The introduction of the coolant air from the drive end 12 of the motor, as shown in FIG. 1, brings about a flow pattern which adversely affects the cooling of the armature 17. Although the armature l4 and the stator coils 16 are adequately ventilated by a relatively smooth flow of air, the amount of heat dissipated from the armature under these conditions is considerably reduced from that dissipated in the conventional schemes of FIG. 2. The reduced diameter of the commutator 17 in respect to the armature introduces an abrupt change in the air channel. As the volume of the air space increases, the velocity decreases. More important, the pattern of air flow is unable to abruptly conform to the boundary surface defined by the commutator surface 22 and the riser surface 21. Instead, it follows a path similar to that shown by the arrows, thereby avoiding the proximity of the commutator surface 22 which is nearest the riser surface 21. The

reduced volume of air which is brought into contiguity with that portion of the commutator has a reduced rela-.

tive velocity, and consequently causes a decrease in the heat transfer from the commutator surface.

FIG. 3 depicts a motor of the above type having air deflectors 23 and 24 designed for the purpose of avoiding the problem discussed hereinabove and forming the essence of this invention. The deflectors are secured to the inner wall of the stator in an axial position surrounding the riser portion of the rotor, such that the air flow pattern proximate the riser surface 21 is deflected radially inward toward the commutator surface 22. The velocity of the air flow relative to the commutator surface is thus increased with a consequent increase in heat transfer therefrom. Subsequent air movement takes place axially along the commutator surface to discharge at the commutator end 13 of the motor. As can be seen in FIGS. 3 and 4 the stator inner wall has a slightly enlarged portion 26 surrounding the commutator 17, its purpose being that of providing space for the brush and brushholder assemblies 27 and 28 disposed in diametric relationship as depicted in FIG. 4.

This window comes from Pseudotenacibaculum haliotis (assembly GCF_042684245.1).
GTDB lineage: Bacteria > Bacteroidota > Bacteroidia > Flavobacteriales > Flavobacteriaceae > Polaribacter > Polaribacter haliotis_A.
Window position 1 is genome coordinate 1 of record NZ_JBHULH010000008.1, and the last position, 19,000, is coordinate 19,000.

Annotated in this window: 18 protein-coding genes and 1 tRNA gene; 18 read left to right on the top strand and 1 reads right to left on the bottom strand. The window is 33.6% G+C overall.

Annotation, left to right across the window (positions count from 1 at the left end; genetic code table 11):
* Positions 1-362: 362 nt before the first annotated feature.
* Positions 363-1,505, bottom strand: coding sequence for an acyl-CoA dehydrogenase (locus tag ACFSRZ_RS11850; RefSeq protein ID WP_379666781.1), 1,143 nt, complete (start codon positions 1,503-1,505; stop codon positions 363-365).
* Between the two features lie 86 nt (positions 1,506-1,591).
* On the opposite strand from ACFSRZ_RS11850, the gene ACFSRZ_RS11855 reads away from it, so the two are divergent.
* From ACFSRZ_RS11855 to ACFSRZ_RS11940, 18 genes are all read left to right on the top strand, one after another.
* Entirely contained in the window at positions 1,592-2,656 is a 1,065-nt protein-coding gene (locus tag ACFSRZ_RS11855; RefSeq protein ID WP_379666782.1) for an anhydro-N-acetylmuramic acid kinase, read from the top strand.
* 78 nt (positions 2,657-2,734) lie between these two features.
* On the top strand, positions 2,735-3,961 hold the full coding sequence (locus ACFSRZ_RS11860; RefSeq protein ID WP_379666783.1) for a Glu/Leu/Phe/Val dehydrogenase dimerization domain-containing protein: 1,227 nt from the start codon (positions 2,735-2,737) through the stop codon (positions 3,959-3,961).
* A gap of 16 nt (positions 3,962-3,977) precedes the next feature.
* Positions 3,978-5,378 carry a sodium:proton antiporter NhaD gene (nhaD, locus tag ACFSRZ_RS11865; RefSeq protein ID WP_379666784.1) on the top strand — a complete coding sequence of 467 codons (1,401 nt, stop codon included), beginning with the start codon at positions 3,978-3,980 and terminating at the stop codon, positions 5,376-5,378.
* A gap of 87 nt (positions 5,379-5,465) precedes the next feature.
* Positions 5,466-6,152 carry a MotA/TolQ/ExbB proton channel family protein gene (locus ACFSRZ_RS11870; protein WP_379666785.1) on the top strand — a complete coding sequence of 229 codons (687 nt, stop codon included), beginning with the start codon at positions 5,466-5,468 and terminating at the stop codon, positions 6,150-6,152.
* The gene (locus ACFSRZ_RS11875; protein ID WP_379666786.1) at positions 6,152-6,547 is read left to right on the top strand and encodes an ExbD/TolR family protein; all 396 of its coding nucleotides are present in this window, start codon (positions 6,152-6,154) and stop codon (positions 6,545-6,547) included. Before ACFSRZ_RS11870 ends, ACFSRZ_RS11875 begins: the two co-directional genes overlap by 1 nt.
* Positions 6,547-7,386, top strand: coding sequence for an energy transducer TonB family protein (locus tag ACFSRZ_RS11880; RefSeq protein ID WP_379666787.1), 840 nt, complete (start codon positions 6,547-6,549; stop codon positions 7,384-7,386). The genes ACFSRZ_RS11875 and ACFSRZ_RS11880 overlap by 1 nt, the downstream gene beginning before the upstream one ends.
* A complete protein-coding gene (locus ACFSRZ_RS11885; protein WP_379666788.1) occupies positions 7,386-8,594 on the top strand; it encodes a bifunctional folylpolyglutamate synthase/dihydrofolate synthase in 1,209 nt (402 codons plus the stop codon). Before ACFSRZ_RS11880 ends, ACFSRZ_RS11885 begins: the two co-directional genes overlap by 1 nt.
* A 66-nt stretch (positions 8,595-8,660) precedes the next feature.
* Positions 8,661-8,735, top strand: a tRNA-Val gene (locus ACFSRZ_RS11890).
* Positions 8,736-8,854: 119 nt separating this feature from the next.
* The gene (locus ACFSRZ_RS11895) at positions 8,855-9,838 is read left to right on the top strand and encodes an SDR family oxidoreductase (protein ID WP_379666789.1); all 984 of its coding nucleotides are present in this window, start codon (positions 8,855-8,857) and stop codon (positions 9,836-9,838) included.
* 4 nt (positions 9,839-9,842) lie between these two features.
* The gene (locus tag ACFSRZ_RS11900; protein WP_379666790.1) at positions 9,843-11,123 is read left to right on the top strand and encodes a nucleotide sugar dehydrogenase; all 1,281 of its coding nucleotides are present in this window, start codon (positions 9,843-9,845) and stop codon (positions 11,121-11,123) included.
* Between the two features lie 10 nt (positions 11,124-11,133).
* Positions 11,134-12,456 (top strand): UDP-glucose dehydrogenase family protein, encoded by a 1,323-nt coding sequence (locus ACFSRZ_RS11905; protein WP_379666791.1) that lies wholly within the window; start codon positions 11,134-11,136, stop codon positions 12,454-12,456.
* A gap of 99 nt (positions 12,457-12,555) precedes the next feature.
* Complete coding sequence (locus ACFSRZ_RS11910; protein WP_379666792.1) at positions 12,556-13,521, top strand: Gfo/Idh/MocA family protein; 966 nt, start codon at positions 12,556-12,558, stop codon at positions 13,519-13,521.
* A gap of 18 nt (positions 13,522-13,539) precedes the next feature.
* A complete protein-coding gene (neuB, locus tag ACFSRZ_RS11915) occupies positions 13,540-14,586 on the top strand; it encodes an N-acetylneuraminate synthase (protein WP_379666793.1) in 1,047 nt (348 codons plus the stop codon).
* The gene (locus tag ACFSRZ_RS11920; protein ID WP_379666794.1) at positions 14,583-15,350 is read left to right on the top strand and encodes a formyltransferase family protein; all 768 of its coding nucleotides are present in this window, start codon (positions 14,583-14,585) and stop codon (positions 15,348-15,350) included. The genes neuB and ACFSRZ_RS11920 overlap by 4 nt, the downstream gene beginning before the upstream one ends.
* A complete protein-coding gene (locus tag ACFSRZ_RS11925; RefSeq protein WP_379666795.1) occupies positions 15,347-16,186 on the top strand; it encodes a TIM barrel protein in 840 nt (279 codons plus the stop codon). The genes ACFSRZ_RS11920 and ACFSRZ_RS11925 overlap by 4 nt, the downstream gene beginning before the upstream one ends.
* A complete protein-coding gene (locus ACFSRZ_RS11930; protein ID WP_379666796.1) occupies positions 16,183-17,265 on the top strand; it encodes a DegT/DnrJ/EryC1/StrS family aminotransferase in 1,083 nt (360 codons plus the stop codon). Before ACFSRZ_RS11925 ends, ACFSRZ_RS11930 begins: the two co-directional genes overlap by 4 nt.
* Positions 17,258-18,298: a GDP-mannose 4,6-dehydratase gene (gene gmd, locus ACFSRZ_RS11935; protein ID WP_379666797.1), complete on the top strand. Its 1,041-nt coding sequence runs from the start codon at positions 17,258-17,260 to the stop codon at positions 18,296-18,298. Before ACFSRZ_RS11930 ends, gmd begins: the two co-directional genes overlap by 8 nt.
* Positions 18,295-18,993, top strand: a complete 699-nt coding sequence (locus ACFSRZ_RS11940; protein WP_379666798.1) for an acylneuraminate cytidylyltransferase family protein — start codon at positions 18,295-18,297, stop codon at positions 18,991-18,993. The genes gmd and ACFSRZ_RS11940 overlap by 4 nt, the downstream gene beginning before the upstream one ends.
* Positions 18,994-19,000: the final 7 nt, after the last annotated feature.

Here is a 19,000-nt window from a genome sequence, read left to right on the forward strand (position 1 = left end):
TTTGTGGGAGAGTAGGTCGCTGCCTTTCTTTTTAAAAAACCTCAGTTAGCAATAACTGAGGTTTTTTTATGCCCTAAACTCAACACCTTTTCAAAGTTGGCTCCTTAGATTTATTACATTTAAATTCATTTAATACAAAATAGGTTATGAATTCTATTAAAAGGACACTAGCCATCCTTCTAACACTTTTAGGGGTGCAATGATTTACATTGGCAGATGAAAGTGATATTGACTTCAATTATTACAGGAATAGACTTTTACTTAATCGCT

The type of motor shown is, a four pole DC motor having field windings 16 and commutation windings 29 radially spaced in the stator 11 with the armature 14 disposed concentrically to allow an air gap 31 therebetween.

In that enlarged 26 portion of the stator, is disposed the commutator 17 with its surface 22 engaged by the brush assemblies 27 and 28. The riser surface 21 forms the radial transition surface between the outer surface of the armature 14 and the commutation surface 22.

The baffles 23 and 24 are shown in their respective installed positions in FIGS. 3 and 4. They are concentrically secured to the inner wall enlarged portion 26 by a plurality of bolts 32 in an axial position such that they surround the riser surface portion 21 of the armature. An angle of approximately is subtended by each of the annular baffles. The remaining portion of the circle is occupied by the brush assemblies 27 and 28, which extend axially toward the armature core 14 so as to interfere with the installation of a baffle extending completely around the commutator. Although an arc extension of 90 is not critical to the baffles in the preferred embodiment of this invention, this length is desirable in a four pole motor to facilitate installation and to allow sufficient room for the brushholder assemblies. Besides the mechanical consideration of space, creepage could also become a problem if the metal baffles are located too close to the brush assemblies.

Portions of the baffles 23 and 24 maybe removed for purposes of extending other elements therethrough. The designs of FIG. 4 have formed therein the holes 33 and 34 in the outer edge of the baffles 23 and 24 respectively to allow the brakelines 36 and 37 to be passed therethrough. Baffle 23 also has formed therein a circular hole 38 for the passing off a cable 39 therethrough. The inner edges 41 and 42 of the baffles 23 and 24 have a profound effect on the air flow pattern and are preferably uniform with no indentions to disturb the smooth flow of air to the commutator surface.

The baffle profile as seen in FIG. 5 is concave with respect to the stator coils l6 and commutator l7. Various shapes and sizes may be effectively utilized while remaining within the intent of this invention; however, experimental tests have shown that the preferable design 15 of a substantially uniform curvature with a subtended arc of approximately 90 as illustrated in FIG. 5.

Extending normally outward from the rear wall 43 of the baffles area plurality of gussets 44 (FIG. 4 and 5),

secured thereto in a rigid manner such as by welding.